American Elephants

Solving the Problem of Good Drinking Water for All by The Elephant's Child

Members of the political left often assume that if they just had complete control, they could fix all the annoyances that bother them so much, fix or at least repair human nature, create great inventions, do away with the political right—one of the truly major annoyances—everyone would be happy and get along. Anyone who is a member of a family knows that assumption to be absurd. Human nature is fixed, immutable, and unchangeable. Governments don’t create great inventions. Great inventions are oftentimes made by accident, and blundered into. One such discovery is graphene.

Andre Geim, a Russian-born scientist at the University of Manchester in Britain, and Konstantin Novoselov were awarded the Nobel Prize in Physics in 2010 for isolating graphene. Dr. Geim wanted thin graphite to study its electrical properties. A doctoral student suggested using cellophane tape.”They used the tape to peel off layers of graphite until they got to a layer so thin it was transparent. Not only did it not fall apart, it was strong, flexible and possessed astonishing electrical properties.”

Back in 2013 when I first wrote about graphene. I didn’t know there was such an occupation such as a materials scientist. Andre Geim and Konstantin Novosetov at Britain’s Manchester University were playing around with scotch tape and a lump of graphite in 2004. That resulted in a shared Nobel prize, knighthood, and a £61m National Graphene Institute.

As of May in 2004, it had resulted in more than 9,000 patent applications. Companies like Apple, Saab, Lockheed Martin, Nokia, BASF SE were interested, for potential uses such as filtering salt from seawater, flexible touch screens, anti-rust coatings, sports equipment like tennis racqets, DNA sequencing devices and distilling vodka. Labs all over the world are hard at work, including the U.S. Defense Advanced Research Projects Agency (DARPA). Research has shown that graphene is better than Kevlar at stopping bullets fired at supersonic speeds.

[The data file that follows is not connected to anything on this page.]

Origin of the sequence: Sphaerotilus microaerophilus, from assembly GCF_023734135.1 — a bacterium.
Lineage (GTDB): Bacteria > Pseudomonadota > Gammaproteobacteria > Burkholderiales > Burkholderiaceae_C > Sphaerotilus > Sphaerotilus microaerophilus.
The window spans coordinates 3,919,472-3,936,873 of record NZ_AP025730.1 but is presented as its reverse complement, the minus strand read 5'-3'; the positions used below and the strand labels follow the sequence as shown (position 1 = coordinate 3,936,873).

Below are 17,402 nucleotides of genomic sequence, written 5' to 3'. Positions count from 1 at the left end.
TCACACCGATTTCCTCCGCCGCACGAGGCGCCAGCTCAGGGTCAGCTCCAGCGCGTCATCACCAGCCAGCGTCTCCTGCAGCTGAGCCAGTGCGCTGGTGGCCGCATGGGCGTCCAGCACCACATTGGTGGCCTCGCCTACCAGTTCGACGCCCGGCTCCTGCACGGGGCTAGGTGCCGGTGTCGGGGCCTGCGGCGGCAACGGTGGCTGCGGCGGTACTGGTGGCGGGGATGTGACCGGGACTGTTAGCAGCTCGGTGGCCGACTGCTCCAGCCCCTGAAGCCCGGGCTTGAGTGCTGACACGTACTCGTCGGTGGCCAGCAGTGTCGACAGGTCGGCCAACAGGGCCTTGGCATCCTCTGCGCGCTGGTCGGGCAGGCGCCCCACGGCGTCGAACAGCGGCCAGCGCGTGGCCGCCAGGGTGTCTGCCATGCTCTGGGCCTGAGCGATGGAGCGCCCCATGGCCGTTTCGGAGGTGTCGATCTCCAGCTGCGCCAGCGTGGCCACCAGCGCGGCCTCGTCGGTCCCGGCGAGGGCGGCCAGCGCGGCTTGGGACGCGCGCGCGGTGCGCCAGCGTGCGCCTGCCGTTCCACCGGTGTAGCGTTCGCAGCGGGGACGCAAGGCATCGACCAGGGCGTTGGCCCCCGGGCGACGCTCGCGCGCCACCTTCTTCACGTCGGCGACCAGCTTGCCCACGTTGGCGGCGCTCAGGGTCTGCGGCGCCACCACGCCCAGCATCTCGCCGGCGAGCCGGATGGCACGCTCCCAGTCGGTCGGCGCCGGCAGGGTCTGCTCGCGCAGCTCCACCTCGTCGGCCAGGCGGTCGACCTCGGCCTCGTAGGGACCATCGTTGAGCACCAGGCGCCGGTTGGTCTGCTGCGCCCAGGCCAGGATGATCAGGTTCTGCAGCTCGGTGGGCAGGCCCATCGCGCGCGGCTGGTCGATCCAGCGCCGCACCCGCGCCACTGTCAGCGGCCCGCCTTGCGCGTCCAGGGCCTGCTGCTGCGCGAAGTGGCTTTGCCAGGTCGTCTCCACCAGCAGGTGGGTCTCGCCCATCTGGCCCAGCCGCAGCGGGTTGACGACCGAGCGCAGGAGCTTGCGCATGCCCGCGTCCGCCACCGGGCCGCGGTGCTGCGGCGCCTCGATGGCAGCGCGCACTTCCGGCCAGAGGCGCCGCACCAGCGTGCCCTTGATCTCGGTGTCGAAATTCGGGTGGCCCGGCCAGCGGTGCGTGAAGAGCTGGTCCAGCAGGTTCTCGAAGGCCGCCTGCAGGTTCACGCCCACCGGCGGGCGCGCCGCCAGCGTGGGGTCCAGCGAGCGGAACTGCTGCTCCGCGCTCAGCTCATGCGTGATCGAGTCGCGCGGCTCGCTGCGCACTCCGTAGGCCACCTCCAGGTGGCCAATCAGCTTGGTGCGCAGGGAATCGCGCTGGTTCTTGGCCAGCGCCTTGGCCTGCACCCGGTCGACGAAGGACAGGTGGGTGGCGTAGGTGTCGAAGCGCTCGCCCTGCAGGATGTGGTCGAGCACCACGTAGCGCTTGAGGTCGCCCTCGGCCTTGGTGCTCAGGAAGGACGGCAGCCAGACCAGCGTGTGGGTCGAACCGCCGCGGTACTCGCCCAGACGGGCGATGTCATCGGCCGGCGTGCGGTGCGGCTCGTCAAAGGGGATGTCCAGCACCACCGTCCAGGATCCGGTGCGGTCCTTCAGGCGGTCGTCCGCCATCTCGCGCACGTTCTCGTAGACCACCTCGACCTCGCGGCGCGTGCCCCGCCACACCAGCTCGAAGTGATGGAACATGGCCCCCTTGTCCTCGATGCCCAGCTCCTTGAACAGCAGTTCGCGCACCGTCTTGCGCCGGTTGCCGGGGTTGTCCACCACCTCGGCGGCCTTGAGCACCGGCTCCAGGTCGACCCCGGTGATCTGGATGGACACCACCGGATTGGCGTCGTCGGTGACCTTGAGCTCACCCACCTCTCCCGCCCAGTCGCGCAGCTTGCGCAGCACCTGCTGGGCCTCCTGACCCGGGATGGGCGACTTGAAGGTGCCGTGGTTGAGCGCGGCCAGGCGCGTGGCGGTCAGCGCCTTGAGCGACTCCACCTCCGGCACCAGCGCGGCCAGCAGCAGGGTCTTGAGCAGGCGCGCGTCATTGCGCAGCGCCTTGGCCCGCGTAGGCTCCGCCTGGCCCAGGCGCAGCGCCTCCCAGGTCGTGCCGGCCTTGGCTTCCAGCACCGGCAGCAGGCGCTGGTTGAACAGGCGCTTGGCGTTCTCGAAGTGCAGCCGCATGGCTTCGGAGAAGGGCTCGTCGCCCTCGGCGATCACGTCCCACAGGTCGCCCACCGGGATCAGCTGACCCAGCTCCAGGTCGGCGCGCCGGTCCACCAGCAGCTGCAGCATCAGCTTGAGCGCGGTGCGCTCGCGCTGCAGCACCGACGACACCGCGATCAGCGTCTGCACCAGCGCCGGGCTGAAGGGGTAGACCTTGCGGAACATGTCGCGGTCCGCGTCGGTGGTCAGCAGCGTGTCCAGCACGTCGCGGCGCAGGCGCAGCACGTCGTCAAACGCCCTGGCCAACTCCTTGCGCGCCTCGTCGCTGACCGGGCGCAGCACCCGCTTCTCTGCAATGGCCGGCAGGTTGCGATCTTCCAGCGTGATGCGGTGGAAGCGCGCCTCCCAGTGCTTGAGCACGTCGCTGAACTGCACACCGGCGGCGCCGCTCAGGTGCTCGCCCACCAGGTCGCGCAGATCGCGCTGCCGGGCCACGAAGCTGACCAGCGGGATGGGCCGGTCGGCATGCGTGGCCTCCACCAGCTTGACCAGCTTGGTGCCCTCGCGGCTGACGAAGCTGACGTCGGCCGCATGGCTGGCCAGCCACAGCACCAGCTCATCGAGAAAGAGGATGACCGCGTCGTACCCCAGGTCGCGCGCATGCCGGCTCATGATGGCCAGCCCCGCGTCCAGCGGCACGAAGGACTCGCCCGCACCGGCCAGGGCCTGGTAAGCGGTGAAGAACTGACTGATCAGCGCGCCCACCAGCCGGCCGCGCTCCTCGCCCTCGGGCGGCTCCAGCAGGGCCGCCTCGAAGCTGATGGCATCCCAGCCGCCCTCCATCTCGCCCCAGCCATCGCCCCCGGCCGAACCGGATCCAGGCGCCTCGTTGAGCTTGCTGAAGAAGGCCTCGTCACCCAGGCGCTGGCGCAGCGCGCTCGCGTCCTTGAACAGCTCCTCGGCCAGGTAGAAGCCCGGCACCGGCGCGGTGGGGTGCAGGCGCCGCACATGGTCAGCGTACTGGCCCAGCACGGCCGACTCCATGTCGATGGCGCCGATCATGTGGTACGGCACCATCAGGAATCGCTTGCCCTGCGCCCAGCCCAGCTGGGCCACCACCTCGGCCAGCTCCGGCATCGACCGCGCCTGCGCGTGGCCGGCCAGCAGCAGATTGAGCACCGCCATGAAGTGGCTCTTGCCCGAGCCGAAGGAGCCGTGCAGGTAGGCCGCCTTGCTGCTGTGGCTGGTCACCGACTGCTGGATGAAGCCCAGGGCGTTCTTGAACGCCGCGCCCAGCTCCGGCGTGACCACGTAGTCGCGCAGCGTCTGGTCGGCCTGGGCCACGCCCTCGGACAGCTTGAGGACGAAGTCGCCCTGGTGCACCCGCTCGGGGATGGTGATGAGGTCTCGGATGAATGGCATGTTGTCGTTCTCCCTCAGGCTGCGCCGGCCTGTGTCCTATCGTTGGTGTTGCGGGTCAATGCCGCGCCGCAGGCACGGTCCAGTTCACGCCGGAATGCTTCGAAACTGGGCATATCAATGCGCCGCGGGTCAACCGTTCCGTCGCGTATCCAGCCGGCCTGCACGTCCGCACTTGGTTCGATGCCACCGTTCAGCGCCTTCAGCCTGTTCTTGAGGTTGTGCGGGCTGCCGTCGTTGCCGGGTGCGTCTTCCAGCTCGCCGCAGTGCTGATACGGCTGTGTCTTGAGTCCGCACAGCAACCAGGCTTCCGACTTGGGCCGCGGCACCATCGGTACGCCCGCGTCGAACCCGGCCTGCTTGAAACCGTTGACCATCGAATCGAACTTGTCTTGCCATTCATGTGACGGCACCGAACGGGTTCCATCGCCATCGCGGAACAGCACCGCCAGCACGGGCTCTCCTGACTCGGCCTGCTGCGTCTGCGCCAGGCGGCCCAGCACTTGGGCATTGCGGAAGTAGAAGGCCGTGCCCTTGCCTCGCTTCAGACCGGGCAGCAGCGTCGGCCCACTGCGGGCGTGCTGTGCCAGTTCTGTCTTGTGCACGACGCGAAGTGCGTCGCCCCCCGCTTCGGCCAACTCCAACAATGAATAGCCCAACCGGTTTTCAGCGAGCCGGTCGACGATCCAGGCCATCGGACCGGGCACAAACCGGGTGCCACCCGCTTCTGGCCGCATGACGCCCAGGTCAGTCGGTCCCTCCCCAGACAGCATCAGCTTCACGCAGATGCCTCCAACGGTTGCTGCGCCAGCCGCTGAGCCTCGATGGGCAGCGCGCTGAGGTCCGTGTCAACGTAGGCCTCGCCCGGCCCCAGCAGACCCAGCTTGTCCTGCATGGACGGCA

In 2015, I wrote about a graphene heating system that would dramatically reduce home energy costs from 25 to 75 percent. Now researchers from the University of Manchester have made a breakthrough in desalinization by using the “wonder material graphene.” They have designed a graphene oxide sieve to make seawater potable, and more importantly have tweaked the graphene composite in order to make it commercially scalable. The BBC reports:

[It] has been difficult to produce large quantities of single-layer graphene using existing methods, such as chemical vapour deposition (CVD). Current production routes are also quite costly.

On the other hand, said [Dr Rahul Nair], “graphene oxide can be produced by simple oxidation in the lab…In terms of scalability and the cost of the material, graphene oxide has a potential advantage over single-layered graphene.”

Though the material is only 13 years old, its potential for applications has surged dramatically ranging from better information and energy storage to faster transistors to more efficient lasers.

 Companies have worked to include graphene into the design of objects as small as a computer chip to as large as an airplane wing. It has been called the most flexible, most conductive, and strongest material in the world, and we’re just getting started on deploying it into manufacturing processes.

Part of the hold-up on this graphene boom has to do with how expensive and time consuming it is to manufacture. That’s where these graphene oxides come in, the production of which is evidently much simpler. The latest breakthrough involves using these graphene oxides to help ensure future water security, but there’s a lot more to be excited about when it comes to this miracle material.



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